In this double-blind, randomized controlled trial of 240 newborns at Toronto’s Mount Sinai Hospital, researchers found that “sucrose reduced overall pain in newborns when administered before painful medical procedures during the first 2 days after birth.”

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Walking may relieve fatigue in leukemia patients

PainJun 10 08

A walking exercise program can reduce fatigue levels in patients with acute myelogenous leukemia (AML) undergoing chemotherapy, according to the results of a new study.

Dr. Yeur-Hur Lai of National Taiwan University in Taipei and colleagues randomly assigned 22 hospitalized AML patients undergoing chemotherapy to a walking group or to a control group. The experimental group walked 12 minutes per day, 5 days per week for 3 weeks, and the control group received standard ward care.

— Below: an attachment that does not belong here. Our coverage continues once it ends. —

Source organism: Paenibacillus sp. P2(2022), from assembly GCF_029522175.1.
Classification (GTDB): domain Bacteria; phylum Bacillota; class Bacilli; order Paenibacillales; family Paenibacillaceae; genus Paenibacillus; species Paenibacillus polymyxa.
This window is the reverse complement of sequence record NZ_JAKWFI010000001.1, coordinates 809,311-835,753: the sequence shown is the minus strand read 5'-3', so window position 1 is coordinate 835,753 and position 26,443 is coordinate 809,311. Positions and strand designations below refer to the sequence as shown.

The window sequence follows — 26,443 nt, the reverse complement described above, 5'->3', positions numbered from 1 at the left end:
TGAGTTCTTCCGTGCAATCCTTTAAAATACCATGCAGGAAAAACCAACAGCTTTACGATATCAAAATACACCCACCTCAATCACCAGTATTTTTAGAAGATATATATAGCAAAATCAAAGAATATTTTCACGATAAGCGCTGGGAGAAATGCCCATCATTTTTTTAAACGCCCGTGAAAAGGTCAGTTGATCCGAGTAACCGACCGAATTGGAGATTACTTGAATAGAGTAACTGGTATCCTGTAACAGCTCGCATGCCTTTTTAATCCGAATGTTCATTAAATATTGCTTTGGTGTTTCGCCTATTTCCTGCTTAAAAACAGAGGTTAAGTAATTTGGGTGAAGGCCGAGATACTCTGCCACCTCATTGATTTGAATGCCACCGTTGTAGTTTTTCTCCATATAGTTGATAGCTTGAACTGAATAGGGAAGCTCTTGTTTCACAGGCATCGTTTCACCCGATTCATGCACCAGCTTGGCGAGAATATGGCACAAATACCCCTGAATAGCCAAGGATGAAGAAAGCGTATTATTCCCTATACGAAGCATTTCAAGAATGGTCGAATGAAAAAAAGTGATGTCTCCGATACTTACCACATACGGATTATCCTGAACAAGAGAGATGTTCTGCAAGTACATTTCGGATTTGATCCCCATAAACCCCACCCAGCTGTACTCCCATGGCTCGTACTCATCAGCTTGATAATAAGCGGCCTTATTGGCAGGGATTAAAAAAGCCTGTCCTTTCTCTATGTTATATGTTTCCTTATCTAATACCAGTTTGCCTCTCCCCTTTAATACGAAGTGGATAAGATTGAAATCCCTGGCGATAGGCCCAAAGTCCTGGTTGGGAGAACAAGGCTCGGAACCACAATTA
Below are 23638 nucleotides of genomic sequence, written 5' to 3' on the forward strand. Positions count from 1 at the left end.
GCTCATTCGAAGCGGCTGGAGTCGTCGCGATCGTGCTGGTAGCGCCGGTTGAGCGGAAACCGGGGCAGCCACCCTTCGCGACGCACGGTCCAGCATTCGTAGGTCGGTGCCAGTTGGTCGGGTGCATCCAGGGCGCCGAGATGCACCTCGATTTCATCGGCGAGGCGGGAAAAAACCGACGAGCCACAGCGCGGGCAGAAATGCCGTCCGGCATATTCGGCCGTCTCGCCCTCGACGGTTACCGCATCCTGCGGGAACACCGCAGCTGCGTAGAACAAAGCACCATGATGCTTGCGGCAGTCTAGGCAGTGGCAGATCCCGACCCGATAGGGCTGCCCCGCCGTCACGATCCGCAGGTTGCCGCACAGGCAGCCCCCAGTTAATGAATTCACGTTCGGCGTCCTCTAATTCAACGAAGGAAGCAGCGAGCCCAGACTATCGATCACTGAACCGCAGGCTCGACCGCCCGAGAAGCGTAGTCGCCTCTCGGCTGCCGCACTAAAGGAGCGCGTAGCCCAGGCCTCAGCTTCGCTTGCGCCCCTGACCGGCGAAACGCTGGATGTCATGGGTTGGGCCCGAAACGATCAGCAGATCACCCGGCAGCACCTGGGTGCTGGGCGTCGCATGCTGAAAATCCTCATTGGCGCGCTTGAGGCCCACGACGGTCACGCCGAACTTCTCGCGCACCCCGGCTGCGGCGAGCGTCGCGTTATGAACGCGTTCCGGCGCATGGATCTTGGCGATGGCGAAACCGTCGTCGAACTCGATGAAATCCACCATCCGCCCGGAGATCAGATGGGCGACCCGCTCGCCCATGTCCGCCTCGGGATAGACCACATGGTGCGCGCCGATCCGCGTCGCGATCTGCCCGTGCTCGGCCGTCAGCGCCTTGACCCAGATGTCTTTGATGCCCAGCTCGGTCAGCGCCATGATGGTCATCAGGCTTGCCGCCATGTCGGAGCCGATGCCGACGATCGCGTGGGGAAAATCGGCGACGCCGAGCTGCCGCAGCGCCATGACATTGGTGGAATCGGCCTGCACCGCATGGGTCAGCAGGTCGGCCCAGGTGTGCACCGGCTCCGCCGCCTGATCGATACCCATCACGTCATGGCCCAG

All patients were evaluated before chemotherapy began and on days 7, 14, and 21 of chemotherapy. The complete study findings are published in the May issue of the Journal of Pain and Symptom Management.

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How best to treat chronic pain? The jury is still out

PainJun 05 08

How best to alleviate chronic pain, a leading cause of disability and employee absenteeism, continues to perplex both patients and their doctors.

A review of recent studies on pain medicine appearing in the June 2008 issue of the Journal of General Internal Medicine reports that while various approaches and combinations of therapies to treat pain have advantages and disadvantages, researchers don’t yet know how to determine which is best for individual patients.

Among the approaches to pain management studied were those relying on the prescription of opioids (drugs such as morphine, Percocet and Vicodin), surgery, and alternative medicine (acupuncture, herbal remedies).

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Office initiative reduces headaches and neck and shoulder pain by more than 40 percent